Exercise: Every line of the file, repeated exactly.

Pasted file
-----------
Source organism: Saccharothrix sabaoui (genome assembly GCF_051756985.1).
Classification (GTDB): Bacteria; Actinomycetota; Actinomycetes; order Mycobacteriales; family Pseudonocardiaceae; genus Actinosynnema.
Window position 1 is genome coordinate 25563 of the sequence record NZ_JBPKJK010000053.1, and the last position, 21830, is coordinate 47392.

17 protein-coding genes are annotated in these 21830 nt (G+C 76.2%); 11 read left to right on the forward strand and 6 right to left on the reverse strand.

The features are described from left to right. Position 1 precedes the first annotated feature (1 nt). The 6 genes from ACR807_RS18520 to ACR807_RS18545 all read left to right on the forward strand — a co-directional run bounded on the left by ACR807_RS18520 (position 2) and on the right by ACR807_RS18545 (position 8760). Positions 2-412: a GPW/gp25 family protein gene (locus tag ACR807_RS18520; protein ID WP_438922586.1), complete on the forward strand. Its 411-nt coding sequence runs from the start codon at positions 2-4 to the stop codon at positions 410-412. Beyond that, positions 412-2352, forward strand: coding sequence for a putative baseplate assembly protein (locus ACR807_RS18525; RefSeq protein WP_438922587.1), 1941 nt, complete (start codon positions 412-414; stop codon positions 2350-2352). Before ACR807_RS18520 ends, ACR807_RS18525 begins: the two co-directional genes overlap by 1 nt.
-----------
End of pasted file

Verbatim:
Source organism: Saccharothrix sabaoui (genome assembly GCF_051756985.1).
Classification (GTDB): Bacteria; Actinomycetota; Actinomycetes; order Mycobacteriales; family Pseudonocardiaceae; genus Actinosynnema.
Window position 1 is genome coordinate 25563 of the sequence record NZ_JBPKJK010000053.1, and the last position, 21830, is coordinate 47392.

17 protein-coding genes are annotated in these 21830 nt (G+C 76.2%); 11 read left to right on the forward strand and 6 right to left on the reverse strand.

The features are described from left to right. Position 1 precedes the first annotated feature (1 nt). The 6 genes from ACR807_RS18520 to ACR807_RS18545 all read left to right on the forward strand — a co-directional run bounded on the left by ACR807_RS18520 (position 2) and on the right by ACR807_RS18545 (position 8760). Positions 2-412: a GPW/gp25 family protein gene (locus tag ACR807_RS18520; protein ID WP_438922586.1), complete on the forward strand. Its 411-nt coding sequence runs from the start codon at positions 2-4 to the stop codon at positions 410-412. Beyond that, positions 412-2352, forward strand: coding sequence for a putative baseplate assembly protein (locus ACR807_RS18525; RefSeq protein WP_438922587.1), 1941 nt, complete (start codon positions 412-414; stop codon positions 2350-2352). Before ACR807_RS18520 ends, ACR807_RS18525 begins: the two co-directional genes overlap by 1 nt.